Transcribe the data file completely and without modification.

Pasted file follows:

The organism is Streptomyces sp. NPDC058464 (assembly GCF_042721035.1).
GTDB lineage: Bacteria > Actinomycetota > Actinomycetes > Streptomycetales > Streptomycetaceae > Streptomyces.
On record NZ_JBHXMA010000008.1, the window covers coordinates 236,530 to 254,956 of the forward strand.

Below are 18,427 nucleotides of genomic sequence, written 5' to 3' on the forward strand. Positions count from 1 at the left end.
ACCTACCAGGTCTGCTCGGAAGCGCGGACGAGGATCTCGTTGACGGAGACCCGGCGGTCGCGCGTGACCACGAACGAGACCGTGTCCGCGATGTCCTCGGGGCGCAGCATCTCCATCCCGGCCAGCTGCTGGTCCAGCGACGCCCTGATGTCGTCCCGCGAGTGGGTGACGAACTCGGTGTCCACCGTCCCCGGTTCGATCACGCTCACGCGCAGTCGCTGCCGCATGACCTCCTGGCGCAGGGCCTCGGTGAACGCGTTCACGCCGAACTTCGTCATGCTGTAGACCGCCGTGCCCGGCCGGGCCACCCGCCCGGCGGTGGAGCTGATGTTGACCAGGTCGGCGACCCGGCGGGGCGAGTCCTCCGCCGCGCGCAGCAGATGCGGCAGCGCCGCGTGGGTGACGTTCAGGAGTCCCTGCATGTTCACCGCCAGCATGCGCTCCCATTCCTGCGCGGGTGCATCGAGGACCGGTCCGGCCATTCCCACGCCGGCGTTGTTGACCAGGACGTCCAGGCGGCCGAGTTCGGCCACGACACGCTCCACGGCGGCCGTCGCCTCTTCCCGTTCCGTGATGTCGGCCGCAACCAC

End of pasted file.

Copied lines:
The organism is Streptomyces sp. NPDC058464 (assembly GCF_042721035.1).
GTDB lineage: Bacteria > Actinomycetota > Actinomycetes > Streptomycetales > Streptomycetaceae > Streptomyces.
On record NZ_JBHXMA010000008.1, the window covers coordinates 236,530 to 254,956 of the forward strand.

Below are 18,427 nucleotides of genomic sequence, written 5' to 3' on the forward strand. Positions count from 1 at the left end.
ACCTACCAGGTCTGCTCGGAAGCGCGGACGAGGATCTCGTTGACGGAGACCCGGCGGTCGCGCGTGACCACGAACGAGACCGTGTCCGCGATGTCCTCGGGGCGCAGCATCTCCATCCCGGCCAGCTGCTGGTCCAGCGACGCCCTGATGTCGTCCCGCGAGTGGGTGACGAACTCGGTGTCCACCGTCCCCGGTTCGATCACGCTCACGCGCAGTCGCTGCCGCATGACCTCCTGGCGCAGGGCCTCGGTGAACGCGTTCACGCCGAACTTCGTCATGCTGTAGACCGCCGTGCCCGGCCGGGCCACCCGCCCGGCGGTGGAGCTGATGTTGACCAGGTCGGCGACCCGGCGGGGCGAGTCCTCCGCCGCGCGCAGCAGATGCGGCAGCGCCGCGTGGGTGACGTTCAGGAGTCCCTGCATGTTCACCGCCAGCATGCGCTCCCATTCCTGCGCGGGTGCATCGAGGACCGGTCCGGCCATTCCCACGCCGGCGTTGTTGACCAGGACGTCCAGGCGGCCGAGTTCGGCCACGACACGCTCCACGGCGGCCGTCGCCTCTTCCCGTTCCGTGATGTCGGCCGCAACCAC